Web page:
What’s the Difference Between Asset-Based Logistics and Non-Asset Based Logistics?

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OptiVia.  What’s in a name?  In our case, it’s about Optimizing logistics Via transportation & warehousing, or helping you achieve optimal logistics solutions via our services.  The best solution for you can come from an asset based logistics partner or a non-asset based partner, but what is the difference between the two?  Let’s start by exploring the definitions of each, and we will discuss advantages and disadvantages in an upcoming post.

Asset Based Logistics

Simply put, asset based suppliers own the assets used throughout the shipping process, from trucks to warehouses, and from pallets to distribution centers.  This means that you will be working directly with the company responsible from getting your goods from point A to point B and utilizing their owned assets to fulfill your requirements.  This type of solution – working directly with the carrier – may provide you with quick and seamless communication when you want an update on where your freight is at any given time.

It is important to keep in mind, however, that the carrier remains constrained by their assets available to them at any given time.  Be sure to ask the appropriate questions that are important to your needs – regarding availability, regional/national presence, filing a freight claim, or more.

Non-Asset Based Logistics

A non-asset based logistics partner does not own the actual assets used to transport or warehouse freight, but works to broker these services on your behalf.  They leverage relationships with a variety of carriers, warehouses and distribution/fulfillment centers to negotiate the best solutions for your needs.  This gives non-asset based logistics service providers the opportunity to meet a variety of needs and offer custom solutions for each client.  They are not constrained by a certain number of trucks or routes, and they can hold their suppliers accountable for delivering on time and within budget.

Asset Based Logistics Provider Non-Asset Based Logistics Provider
   Owns their own equipment    Does not own equipment
   Works directly with customers     Negotiates between asset-based carriers & customers

How to choose?

When considering which type of partner is right for you, it’s important to keep in mind your need for flexibility and level of involvement you wish to invest in the day-to-day operations of logistics.  Choose a partner you can trust; one that allows you to focus on what you do best – running your business.

Expect the Unexpected: How to Prepare for Unanticipated Delays

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Snow in July?  Really?  About this time last year, Boston started accumulating what would become over 64 inches of snow, and the last of it was around until July.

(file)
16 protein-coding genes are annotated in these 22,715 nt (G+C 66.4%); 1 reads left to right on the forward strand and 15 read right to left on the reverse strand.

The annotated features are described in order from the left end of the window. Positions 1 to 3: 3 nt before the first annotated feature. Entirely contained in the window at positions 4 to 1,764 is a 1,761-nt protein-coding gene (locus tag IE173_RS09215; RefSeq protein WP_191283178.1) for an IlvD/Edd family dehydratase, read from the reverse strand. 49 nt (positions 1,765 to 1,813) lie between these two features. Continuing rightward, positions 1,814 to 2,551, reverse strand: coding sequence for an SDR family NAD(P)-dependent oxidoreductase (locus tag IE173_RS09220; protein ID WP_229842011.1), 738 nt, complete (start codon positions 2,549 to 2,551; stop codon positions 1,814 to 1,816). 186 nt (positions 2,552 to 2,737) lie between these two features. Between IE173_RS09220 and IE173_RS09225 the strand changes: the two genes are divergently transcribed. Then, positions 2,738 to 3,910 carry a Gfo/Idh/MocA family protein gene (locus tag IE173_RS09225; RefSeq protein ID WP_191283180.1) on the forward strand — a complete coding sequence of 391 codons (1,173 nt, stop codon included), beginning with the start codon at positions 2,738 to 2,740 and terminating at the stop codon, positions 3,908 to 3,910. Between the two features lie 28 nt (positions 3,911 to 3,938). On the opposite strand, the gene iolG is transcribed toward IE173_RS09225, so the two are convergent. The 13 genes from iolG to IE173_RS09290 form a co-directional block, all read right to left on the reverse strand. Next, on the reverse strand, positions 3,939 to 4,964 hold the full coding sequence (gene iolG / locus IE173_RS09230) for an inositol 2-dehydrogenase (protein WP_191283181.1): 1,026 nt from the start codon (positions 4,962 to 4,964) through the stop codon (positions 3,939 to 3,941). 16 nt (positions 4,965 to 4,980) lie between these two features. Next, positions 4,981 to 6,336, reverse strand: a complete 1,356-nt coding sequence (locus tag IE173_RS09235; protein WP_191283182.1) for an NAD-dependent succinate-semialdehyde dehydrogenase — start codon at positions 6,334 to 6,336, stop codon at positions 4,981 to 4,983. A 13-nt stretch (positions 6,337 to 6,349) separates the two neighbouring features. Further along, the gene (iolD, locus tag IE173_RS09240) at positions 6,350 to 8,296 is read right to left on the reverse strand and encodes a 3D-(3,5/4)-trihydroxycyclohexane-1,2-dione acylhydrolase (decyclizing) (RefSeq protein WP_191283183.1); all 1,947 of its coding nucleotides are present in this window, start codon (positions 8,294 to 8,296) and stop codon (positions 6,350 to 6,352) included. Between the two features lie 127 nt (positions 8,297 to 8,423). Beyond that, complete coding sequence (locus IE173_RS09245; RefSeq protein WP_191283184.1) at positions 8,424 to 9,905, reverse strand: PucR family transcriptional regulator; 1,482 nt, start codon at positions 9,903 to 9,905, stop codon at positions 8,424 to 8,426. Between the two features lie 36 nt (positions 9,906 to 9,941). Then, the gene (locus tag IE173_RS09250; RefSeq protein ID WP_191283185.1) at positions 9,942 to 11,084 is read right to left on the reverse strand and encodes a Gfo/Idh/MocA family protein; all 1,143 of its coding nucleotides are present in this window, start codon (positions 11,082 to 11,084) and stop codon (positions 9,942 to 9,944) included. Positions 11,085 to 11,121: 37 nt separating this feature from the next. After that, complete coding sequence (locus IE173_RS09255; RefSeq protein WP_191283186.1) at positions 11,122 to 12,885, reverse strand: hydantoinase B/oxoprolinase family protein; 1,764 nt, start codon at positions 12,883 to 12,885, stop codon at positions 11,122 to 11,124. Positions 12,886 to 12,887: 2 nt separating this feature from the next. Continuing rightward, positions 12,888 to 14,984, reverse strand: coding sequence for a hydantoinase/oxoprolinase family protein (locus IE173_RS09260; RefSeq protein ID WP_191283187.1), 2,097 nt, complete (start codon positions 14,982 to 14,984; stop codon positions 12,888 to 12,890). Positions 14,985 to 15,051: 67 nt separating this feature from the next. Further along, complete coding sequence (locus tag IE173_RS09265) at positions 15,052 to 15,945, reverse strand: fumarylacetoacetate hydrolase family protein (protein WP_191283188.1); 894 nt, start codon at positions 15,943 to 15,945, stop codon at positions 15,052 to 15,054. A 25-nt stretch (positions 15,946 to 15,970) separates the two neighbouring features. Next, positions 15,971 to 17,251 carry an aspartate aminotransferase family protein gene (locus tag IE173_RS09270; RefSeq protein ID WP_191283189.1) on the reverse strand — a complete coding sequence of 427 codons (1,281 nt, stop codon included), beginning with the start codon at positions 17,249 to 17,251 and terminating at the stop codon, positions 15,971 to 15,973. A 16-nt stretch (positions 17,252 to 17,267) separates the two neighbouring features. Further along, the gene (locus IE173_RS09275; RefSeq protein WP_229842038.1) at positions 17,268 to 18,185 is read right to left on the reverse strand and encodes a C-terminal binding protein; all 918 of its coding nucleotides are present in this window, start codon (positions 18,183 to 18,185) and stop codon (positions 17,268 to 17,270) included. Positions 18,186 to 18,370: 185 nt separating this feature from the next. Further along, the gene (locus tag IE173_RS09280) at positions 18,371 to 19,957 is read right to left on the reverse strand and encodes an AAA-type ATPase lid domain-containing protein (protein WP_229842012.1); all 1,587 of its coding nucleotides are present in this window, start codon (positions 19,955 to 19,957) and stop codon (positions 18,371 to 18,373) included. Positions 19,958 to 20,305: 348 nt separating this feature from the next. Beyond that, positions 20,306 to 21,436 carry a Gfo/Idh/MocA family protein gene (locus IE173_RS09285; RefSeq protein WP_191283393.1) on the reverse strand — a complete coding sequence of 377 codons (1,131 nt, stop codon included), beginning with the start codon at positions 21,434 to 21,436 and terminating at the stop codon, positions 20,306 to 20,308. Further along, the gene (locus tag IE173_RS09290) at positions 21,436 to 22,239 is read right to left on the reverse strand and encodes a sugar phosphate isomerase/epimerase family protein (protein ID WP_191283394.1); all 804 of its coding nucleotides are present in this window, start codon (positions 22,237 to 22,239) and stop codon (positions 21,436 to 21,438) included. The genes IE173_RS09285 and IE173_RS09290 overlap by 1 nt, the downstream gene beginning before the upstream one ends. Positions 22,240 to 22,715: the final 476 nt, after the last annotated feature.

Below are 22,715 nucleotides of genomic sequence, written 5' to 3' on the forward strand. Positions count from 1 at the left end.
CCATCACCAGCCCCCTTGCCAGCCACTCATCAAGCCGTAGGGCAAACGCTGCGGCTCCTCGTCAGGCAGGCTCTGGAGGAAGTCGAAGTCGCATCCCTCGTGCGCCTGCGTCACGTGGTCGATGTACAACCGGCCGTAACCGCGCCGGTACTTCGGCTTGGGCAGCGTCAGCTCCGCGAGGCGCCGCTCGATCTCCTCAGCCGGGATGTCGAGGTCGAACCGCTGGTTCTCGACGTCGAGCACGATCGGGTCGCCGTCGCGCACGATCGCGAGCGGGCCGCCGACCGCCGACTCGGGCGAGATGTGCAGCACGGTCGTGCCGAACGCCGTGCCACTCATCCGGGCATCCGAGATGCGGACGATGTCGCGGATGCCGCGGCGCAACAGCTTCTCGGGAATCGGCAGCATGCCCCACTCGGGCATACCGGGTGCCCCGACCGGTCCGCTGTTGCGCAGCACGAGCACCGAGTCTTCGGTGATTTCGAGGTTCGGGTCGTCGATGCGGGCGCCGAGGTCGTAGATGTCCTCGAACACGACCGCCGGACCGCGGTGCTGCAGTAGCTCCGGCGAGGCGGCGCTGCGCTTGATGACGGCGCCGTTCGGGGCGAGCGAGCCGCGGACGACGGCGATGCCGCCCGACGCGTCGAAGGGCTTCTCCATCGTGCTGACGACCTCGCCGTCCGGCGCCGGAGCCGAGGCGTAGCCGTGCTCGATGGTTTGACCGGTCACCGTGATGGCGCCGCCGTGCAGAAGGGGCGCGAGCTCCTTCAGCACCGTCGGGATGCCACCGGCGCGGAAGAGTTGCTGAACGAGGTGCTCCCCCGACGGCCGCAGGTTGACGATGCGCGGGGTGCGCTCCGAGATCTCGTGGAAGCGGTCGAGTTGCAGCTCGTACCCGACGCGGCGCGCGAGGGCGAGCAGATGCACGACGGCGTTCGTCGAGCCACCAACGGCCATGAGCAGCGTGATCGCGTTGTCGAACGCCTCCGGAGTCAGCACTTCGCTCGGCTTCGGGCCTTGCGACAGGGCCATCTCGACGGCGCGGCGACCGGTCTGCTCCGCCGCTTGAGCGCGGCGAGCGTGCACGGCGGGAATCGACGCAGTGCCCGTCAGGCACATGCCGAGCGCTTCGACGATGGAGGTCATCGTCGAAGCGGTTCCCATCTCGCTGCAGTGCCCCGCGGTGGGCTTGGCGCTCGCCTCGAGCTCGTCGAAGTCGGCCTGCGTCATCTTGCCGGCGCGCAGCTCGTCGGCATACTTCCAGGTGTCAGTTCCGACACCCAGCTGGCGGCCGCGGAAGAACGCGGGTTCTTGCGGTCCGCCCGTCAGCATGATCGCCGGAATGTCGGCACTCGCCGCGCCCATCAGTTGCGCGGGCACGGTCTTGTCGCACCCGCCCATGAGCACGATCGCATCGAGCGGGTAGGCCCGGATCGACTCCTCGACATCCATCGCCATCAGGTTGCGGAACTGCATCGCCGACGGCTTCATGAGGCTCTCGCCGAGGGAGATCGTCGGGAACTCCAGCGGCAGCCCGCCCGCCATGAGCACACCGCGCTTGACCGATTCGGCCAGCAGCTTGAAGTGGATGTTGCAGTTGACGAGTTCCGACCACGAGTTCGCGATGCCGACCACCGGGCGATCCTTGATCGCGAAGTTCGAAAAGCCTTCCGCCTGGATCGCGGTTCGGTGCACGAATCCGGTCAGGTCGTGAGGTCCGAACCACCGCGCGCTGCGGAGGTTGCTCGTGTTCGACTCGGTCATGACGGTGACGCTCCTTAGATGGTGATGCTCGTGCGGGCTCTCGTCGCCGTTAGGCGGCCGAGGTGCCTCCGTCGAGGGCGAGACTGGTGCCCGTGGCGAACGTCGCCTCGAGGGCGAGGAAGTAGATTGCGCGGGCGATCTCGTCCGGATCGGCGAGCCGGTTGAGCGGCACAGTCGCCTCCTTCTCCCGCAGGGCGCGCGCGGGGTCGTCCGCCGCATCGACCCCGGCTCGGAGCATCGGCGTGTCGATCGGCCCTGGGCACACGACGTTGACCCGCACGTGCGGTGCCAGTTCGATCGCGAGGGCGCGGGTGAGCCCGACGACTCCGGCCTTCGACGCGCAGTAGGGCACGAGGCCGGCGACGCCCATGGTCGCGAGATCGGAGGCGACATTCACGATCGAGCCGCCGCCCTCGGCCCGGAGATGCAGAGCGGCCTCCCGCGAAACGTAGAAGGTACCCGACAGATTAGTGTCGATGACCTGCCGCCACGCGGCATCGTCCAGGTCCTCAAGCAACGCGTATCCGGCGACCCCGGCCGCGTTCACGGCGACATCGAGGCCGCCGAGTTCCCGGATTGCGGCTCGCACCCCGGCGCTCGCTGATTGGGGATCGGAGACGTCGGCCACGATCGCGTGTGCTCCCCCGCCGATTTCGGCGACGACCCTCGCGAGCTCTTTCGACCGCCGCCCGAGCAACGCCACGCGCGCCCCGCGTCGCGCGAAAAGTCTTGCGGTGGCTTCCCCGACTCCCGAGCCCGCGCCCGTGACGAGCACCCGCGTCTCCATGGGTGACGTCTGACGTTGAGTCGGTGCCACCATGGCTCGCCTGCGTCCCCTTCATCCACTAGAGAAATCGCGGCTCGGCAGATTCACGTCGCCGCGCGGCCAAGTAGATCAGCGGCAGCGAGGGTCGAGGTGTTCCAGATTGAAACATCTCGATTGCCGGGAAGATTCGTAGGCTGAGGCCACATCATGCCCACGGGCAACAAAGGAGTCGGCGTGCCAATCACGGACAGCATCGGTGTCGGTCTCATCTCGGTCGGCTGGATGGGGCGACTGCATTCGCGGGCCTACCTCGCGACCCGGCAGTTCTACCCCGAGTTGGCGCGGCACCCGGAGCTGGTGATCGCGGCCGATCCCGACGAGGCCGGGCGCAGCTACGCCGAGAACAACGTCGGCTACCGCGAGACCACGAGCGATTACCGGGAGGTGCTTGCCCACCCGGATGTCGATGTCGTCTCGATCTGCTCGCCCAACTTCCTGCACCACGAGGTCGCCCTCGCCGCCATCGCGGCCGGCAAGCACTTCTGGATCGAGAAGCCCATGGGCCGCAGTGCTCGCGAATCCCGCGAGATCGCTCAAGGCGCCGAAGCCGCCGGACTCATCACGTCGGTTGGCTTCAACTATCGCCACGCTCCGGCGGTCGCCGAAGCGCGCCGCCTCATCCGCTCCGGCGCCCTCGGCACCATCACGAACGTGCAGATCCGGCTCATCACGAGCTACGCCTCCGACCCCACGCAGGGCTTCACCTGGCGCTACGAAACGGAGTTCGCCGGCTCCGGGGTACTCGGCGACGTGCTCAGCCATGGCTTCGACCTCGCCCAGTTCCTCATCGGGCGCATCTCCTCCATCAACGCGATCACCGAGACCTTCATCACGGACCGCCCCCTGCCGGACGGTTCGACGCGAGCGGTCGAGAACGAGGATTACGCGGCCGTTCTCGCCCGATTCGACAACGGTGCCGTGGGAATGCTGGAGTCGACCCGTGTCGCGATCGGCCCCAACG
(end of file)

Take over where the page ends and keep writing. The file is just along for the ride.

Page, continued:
What exactly is a monsoon?  Ask the folks of Phoenix, Arizona, who recently saw 2 to 3 inches of rain per hour, causing downed trees, flash floods, and power outages.

Unfortunately, major weather-related events or natural disasters can happen anywhere at any time – in your neighborhood or across the country.  And if you’re shipping freight from Charlotte to Albuquerque, an unexpected ice storm in Texas may wreak havoc on your timeline for deliverables.

Whether you’re shipping small orders locally, or large orders nationally or globally, it’s important to choose a logistics partner who will keep you in-the-know of any possible weather or other unforeseen service interruptions.

Luckily, there are some steps you can take to be prepared and armed with valuable information.

  • Expect communication from your logistics partner. You should receive a phone call, email, or text notifying you of the potential of delay or change of route due to an uncontrollable circumstance.  Likely, updates will also be posted on your carrier’s website. This information should include, if available, expected length of delay and what actions are being taken to continue with transit as quickly and safely as possible.  If you would like to receive these alerts and other important updates from OptiVia, click here to provide your email address.
  • Consider adding a buffer or date range to your quoted shipping time, especially during the winter months. Perhaps you’re shipping products to a retailer for distribution, or pallets of laptops to a college campus.  If your receiver is flexible, they may be willing to accept a delivery window of 48-hours, for example, which may be a best practice if there is potential for inclement weather.
  • Plan around high-travel dates, such as holidays or weekends. You may be surprised to know that, according to USA Today, some Fridays during the summer are the most high-traffic days on the road. Throw in a hurricane and that could equal some serious traffic delays.  Consider the possible length of your freight journey, and try to avoid it being en route during the day everyone is headed home for that Thanksgiving turkey at mom and dad’s.
  • Have a backup plan. Perhaps your usual go-to partner has a fleet of trucks stuck in a regional blizzard, or a major highway is shut down due to wildfires.  It’s important to have a handful of trusted carriers that you can rely on with short notice, and that can offer you the reliability and flexibility you may need at the last minute.  Don’t leave yourself without options.

Our goal remains to serve our clients with excellence while maintaining high safety and quality standards – to make sure your fright gets where it needs to be, when it needs to be there, in the same condition that it was in when it left the warehouse.  And you should be in-the-know when there are unanticipated delays.  This is what you should expect from your logistics partner.